Not continuing a tax cut is not technically a tax increase,” Mr. Norquist told us. So it doesn’t violate the pledge? “We wouldn’t hold it that way,” he said. – Washington Post Editorial, 07/21/11

After Norquist and ATR tried to walk his comments back, the Post posted audio of the exchange in which he clearly says the words in question.

This morning, Mr. Hoyer said he welcomed the comments and that he hoped Congressional Republicans would take this into account as they continue to refuse to add revenues to a deficit reduction package.

But Norquist continued to backpedal, saying Whip Hoyer “is wrong” on his position today on MSNBC. We here in the Democratic Whip press shop, can’t help but wonder how “Hoyer is wrong” when Whip Hoyer directly quoted Norquist himself. And now there is an audio recording to back this up.

Whip Hoyer continues to advocate for a balanced approach to reduce the deficit and hopes Republicans will work with Democrats on a big, balanced agreement that includes both revenues and spending cuts. Moving forward, we hope Republicans will heed Norquist’s words and abandon their ideologically rigid position and work with us on a compromise.

July 21, 2011

Key Point: “Not continuing a tax cut is not technically a tax increase,” Mr. Norquist told us. So it doesn’t violate the pledge? “We wouldn’t hold it that way,” he said.

Out from under the anti-tax pledge

Washington Post Editorial, Published: July 20

WITH A HANDFUL of exceptions, every Republican member of Congress has signed a pledge against increasing taxes. Would allowing the Bush tax cuts to expire as scheduled in 2012 violate this vow? We posed this question to Grover Norquist, its author and enforcer, and his answer was both surprising and encouraging: No.

In other words, according to Mr. Norquist’s interpretation of the Americans for Tax Reform pledge, lawmakers have the technical leeway to bring in as much as $4 trillion in new tax revenue — the cost of extending President George W. Bush’s tax cuts for another decade — without being accused of breaking their promise. “Not continuing a tax cut is not technically a tax increase,” Mr. Norquist told us. So it doesn’t violate the pledge? “We wouldn’t hold it that way,” he said.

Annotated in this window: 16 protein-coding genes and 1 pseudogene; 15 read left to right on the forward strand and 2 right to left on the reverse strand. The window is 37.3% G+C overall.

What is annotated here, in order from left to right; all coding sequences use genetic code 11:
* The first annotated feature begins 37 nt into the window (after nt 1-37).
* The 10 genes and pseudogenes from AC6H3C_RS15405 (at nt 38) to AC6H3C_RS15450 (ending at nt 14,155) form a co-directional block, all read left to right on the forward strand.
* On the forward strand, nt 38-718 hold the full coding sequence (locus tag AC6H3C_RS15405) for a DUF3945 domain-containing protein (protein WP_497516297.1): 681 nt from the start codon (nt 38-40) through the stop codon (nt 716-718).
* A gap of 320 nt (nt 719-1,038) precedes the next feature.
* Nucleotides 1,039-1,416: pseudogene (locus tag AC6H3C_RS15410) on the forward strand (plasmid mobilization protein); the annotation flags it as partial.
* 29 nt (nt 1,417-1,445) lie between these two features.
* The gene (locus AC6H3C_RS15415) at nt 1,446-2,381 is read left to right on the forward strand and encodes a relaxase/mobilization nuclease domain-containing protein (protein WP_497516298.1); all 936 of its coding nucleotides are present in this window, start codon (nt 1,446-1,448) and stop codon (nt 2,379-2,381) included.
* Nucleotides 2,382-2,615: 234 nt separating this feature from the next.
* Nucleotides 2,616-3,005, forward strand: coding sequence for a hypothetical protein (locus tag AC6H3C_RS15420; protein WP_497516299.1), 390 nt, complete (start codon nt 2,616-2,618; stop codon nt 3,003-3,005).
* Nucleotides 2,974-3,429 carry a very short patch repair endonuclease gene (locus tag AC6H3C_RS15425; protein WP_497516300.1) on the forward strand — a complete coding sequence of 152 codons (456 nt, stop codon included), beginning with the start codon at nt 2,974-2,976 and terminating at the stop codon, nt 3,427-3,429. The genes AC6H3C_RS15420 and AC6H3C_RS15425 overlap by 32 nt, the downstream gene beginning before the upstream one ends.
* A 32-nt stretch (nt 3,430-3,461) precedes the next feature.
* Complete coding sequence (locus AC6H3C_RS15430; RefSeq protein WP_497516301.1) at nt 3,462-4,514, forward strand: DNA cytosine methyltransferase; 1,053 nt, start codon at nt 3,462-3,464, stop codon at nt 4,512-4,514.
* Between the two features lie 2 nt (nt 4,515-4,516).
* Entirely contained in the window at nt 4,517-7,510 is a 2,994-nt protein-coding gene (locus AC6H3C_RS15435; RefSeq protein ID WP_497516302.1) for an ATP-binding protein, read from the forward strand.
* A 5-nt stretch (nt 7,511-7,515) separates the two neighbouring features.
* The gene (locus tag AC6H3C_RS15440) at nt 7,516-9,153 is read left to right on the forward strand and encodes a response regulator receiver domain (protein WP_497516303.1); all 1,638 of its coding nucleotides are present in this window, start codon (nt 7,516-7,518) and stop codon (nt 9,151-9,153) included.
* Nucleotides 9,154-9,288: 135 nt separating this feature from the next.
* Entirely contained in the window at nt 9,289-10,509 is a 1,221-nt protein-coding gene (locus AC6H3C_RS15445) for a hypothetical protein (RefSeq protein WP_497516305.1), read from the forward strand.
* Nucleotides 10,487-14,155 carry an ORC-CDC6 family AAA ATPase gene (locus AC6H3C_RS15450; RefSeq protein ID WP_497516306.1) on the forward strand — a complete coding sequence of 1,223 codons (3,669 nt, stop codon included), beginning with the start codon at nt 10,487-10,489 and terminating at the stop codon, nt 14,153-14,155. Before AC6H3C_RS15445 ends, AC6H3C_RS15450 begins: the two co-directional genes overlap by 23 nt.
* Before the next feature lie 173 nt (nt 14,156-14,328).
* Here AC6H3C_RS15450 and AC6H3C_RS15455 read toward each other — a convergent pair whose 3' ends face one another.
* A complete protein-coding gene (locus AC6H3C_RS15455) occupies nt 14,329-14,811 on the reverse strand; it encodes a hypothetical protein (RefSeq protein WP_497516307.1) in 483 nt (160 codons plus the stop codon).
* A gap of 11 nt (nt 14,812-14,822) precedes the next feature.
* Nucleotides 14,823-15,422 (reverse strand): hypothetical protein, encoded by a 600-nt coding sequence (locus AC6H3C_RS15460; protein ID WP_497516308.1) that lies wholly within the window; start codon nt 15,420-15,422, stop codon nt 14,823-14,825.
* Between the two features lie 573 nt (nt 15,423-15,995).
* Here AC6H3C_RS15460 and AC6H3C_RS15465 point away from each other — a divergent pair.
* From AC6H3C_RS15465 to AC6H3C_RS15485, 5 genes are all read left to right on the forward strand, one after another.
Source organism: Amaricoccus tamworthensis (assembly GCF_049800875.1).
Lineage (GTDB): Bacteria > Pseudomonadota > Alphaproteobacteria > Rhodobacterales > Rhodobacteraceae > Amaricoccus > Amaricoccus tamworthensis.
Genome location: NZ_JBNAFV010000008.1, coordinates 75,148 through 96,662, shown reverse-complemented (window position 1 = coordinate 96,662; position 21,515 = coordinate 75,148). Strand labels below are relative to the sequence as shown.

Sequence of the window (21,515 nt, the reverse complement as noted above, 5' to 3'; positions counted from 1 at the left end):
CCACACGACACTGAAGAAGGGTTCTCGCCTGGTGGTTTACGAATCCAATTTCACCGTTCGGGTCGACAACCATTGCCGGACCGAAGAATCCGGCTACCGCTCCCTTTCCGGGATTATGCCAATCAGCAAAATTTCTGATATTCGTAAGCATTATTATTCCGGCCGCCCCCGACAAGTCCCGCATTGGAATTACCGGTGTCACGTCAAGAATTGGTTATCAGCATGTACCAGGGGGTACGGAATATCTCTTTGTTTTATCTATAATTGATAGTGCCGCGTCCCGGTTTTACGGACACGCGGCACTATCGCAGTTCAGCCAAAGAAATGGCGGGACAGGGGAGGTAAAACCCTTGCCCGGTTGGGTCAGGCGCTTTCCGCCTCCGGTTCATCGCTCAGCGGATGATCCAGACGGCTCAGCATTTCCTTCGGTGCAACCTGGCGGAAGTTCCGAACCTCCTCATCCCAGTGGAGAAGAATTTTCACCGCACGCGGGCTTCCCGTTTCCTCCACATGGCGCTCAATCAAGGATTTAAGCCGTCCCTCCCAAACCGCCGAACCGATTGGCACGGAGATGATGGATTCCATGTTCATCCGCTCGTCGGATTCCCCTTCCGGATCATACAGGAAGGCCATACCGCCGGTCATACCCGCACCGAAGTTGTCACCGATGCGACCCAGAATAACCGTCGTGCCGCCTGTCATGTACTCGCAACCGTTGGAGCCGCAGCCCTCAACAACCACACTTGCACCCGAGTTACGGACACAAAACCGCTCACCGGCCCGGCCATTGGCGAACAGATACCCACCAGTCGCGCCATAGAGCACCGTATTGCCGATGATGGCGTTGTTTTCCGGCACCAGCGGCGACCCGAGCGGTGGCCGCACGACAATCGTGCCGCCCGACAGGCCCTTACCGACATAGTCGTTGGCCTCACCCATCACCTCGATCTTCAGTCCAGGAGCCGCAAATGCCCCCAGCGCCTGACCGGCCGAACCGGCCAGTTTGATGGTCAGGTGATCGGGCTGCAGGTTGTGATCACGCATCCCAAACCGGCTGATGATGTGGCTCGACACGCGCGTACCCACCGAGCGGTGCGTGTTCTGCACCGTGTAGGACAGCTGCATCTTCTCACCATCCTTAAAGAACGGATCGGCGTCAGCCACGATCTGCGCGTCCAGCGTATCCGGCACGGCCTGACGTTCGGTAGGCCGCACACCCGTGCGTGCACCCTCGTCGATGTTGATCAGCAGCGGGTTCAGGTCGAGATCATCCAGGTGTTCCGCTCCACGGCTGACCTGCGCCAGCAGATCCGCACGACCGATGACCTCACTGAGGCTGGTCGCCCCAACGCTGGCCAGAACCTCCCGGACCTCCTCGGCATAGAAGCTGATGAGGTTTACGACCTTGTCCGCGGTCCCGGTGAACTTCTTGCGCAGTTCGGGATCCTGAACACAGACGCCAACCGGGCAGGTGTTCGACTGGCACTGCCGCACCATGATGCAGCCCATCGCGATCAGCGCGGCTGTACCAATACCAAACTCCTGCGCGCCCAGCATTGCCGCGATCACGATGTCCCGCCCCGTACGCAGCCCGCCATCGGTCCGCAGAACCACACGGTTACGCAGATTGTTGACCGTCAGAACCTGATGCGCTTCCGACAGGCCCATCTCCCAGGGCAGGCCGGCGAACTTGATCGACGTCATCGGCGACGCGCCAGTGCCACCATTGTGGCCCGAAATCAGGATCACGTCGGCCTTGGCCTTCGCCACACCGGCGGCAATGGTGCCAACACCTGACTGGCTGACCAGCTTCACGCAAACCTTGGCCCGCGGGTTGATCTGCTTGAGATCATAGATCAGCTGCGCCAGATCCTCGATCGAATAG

Of course, letting the tax cuts expire is decidedly not Mr. Norquist’s preference. Indeed, as a matter of policy, he is passionately opposed to a single dime in new tax revenue. But the fact that Mr. Norquist interprets his own pledge to permit such conduct suggests that Republican lawmakers who have been browbeaten into abjuring any tax increase, at any time, for any reason, may not be as boxed in as they believe. The official Republican line has been that allowing the Bush tax cuts to expire, even for those earning more than $250,000, would be a job-killing tax increase. The fact that the godfather of the pledge does not interpret the lapse as an increase is significant.

Mr. Norquist’s comments come at a moment of remarkable and welcome fluidity in what had seemed to be a solid wall of Republican opposition to raising any tax revenue at any time for any reason. The surprising reemergence and expansion of the Senate Gang of Six this week was accompanied by a flurry of statements from Republican senators endorsing a proposal that included $1 trillion in new tax revenue. “This is a serious, bipartisan proposal that will help stop Washington from spending money that we don’t have, and I support it,” said Sen. Lamar Alexander (R-Tenn.), the GOP conference chair. “A fair compromise,” said Sen. Kay Bailey Hutchison (R-Tex.). There may not be time to translate the gang plan into law as the debt ceiling looms, but these reactions suggest that future negotiations could be conducted from a base line of reality.

Too often in recent years, the tax debate has resembled a one-way ratchet: Taxes can go down but never back up, except if a booming economy produces additional revenue. It is important to remember that the Bush tax cuts were passed at a moment when, hard as it may be to believe, enormous surpluses were in sight and a big worry among economic poobahs was whether the debt was being paid off too quickly. There is no policy basis for insisting that these tax rates are graven in stone and immune to change given the changed circumstances. And the Norquist pledge, it turns out, is not a suicide pact preventing such a sober reassessment.